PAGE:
An Israel Prize in His Genes Monday, March 7, 2011
TAU's Prof. Yosef Shiloh wins Israel's top award
Prof. Yosef Shiloh of Tel Aviv University's Sackler Faculty of Medicine will receive the 2011 Israel Prize, Israel's most distinguished national honor, at a state ceremony in Jerusalem this May. The prize is awarded by the Israeli Ministry of Education.
Prof. Shiloh's award brings the university's total to 70 Israel Prizes since the 1953 inception of the award.
Prof. Shiloh will receive the prize in the presence of Israeli President Shimon Peres, Israeli Prime Minister Benjamin Netanyahu and a host of other dignitaries. Award recipients, who must be Israeli citizens, can be individuals or groups that have demonstrated excellence or broken ground in a certain field. The Israel Award is given each year on the eve of the Israeli Day of Independence.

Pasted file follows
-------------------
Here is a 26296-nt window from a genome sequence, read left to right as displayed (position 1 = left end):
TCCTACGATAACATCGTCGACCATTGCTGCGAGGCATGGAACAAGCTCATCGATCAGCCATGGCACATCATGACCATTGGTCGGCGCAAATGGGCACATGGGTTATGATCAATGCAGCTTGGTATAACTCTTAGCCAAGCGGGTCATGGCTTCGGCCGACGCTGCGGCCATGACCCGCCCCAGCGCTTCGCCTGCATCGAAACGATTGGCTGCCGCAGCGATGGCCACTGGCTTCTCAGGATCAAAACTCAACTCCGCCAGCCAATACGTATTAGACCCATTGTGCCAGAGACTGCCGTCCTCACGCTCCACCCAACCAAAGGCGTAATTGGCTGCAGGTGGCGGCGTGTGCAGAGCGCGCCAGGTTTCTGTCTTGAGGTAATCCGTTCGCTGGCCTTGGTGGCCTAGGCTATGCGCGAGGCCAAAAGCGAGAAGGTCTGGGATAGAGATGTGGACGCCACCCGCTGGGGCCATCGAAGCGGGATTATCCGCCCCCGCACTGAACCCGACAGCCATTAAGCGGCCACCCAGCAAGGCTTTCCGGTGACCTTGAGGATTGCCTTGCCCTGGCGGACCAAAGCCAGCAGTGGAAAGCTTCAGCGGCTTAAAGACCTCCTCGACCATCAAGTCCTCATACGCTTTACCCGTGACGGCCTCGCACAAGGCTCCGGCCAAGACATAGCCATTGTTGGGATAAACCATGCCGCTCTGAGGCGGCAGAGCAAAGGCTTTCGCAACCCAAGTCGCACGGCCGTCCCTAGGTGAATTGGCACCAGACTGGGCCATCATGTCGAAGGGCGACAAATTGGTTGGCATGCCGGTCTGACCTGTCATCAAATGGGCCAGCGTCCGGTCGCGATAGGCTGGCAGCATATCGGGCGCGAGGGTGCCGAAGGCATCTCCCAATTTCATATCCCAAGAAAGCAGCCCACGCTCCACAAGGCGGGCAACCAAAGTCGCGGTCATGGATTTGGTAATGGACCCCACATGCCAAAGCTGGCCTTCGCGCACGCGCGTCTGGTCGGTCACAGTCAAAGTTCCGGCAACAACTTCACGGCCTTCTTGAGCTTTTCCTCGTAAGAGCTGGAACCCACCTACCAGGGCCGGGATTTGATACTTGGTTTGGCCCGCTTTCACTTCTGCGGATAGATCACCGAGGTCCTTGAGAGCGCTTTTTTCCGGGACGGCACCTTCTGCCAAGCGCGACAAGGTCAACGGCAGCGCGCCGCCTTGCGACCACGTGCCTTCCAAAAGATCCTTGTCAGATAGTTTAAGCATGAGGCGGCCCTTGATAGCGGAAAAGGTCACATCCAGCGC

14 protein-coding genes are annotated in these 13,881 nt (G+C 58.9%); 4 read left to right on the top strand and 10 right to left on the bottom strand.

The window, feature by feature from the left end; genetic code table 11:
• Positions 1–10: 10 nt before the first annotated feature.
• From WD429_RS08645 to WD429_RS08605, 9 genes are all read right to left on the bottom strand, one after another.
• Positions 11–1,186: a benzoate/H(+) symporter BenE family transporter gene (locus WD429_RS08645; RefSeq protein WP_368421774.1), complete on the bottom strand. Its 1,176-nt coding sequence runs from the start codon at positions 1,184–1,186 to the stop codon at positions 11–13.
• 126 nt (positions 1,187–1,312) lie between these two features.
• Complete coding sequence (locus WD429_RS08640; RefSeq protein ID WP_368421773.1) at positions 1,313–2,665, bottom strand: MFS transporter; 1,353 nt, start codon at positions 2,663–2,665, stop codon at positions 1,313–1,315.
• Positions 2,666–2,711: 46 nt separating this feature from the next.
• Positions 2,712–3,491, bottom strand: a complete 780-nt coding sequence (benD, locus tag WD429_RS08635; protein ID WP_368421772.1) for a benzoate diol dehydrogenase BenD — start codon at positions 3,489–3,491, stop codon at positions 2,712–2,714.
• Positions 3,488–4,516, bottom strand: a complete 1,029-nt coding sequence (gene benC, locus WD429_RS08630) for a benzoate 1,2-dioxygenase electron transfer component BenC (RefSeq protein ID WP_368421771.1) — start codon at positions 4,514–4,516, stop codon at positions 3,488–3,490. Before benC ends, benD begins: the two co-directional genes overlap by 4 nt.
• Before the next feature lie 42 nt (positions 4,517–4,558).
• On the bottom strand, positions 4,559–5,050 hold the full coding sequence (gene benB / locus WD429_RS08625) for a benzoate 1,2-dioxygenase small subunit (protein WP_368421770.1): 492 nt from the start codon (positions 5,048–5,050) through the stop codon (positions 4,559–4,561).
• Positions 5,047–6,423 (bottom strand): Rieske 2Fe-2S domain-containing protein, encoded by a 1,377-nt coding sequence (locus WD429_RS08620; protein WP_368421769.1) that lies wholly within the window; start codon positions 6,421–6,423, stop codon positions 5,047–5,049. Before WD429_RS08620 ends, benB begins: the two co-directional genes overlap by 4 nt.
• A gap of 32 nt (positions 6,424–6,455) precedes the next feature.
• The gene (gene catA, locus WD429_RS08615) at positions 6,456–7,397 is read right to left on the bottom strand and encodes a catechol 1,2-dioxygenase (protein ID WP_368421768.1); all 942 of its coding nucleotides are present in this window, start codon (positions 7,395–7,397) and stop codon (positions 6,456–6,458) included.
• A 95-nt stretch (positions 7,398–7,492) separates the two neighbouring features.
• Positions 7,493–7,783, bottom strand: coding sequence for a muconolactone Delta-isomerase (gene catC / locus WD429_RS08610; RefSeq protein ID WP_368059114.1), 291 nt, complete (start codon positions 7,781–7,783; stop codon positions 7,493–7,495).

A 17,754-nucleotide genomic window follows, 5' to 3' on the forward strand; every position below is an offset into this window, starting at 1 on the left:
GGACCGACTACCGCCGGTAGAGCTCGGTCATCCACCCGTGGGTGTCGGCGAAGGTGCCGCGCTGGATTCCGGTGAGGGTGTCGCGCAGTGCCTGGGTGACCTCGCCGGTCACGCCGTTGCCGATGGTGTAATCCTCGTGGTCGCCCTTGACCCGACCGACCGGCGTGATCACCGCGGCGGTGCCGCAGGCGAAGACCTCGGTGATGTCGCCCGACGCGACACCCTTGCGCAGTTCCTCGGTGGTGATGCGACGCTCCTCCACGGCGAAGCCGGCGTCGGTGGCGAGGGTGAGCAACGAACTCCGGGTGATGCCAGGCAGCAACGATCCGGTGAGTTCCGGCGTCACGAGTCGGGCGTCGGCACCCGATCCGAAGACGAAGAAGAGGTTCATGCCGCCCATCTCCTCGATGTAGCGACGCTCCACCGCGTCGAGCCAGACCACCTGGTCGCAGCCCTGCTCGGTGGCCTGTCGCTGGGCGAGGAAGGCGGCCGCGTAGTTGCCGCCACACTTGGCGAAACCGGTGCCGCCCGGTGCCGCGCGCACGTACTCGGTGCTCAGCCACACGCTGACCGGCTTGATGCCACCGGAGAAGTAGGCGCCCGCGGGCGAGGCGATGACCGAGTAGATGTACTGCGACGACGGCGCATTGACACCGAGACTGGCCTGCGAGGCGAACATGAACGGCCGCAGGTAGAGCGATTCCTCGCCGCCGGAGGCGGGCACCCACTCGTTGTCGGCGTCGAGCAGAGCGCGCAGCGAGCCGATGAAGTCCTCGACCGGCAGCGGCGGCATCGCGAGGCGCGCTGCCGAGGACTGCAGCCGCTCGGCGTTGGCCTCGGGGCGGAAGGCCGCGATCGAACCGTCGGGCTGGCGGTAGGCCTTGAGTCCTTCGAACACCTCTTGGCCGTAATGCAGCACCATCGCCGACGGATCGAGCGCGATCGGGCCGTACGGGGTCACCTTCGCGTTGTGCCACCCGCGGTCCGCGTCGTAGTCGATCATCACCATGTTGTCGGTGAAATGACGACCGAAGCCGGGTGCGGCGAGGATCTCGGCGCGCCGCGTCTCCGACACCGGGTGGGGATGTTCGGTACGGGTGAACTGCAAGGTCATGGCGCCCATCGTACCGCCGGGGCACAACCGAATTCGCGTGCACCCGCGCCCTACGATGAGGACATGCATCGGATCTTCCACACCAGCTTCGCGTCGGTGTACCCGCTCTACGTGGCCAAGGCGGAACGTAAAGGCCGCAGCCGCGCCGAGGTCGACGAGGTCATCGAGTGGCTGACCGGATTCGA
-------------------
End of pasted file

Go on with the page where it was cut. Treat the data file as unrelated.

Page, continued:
Earlier this year Prof. Shiloh was the first Israeli to receive the distinguished Clowes Award from the American Association for Cancer Research, the world's largest organization for such research.
A career on the cutting edge of science
Prof. Shiloh, a genetics professor, is being recognized for his breakthrough research in locating the specific gene that can protect inherited cellular material. His research provided the basis for a new understanding of the way this material impacts cancer and cell biology, leading other researchers to identify genetic defects in human beings.
Prof. Yosef Shiloh was born in 1949. After studying at the Technion and Hebrew University, he did postgraduate work at the University of Chicago and Harvard University.
He became a Tel Aviv University faculty member at the Sackler Faculty of Medicine's human genetics department in 1985, continuing his work on human genome research with Prof. Francis Collins at the University of Michigan. At Collins' lab, Prof. Shiloh discovered how to identify the gene mutation for the incurable genetic disease ataxia telangiectasia. At Tel Aviv University he further developed this work on the defective protein that causes the disease.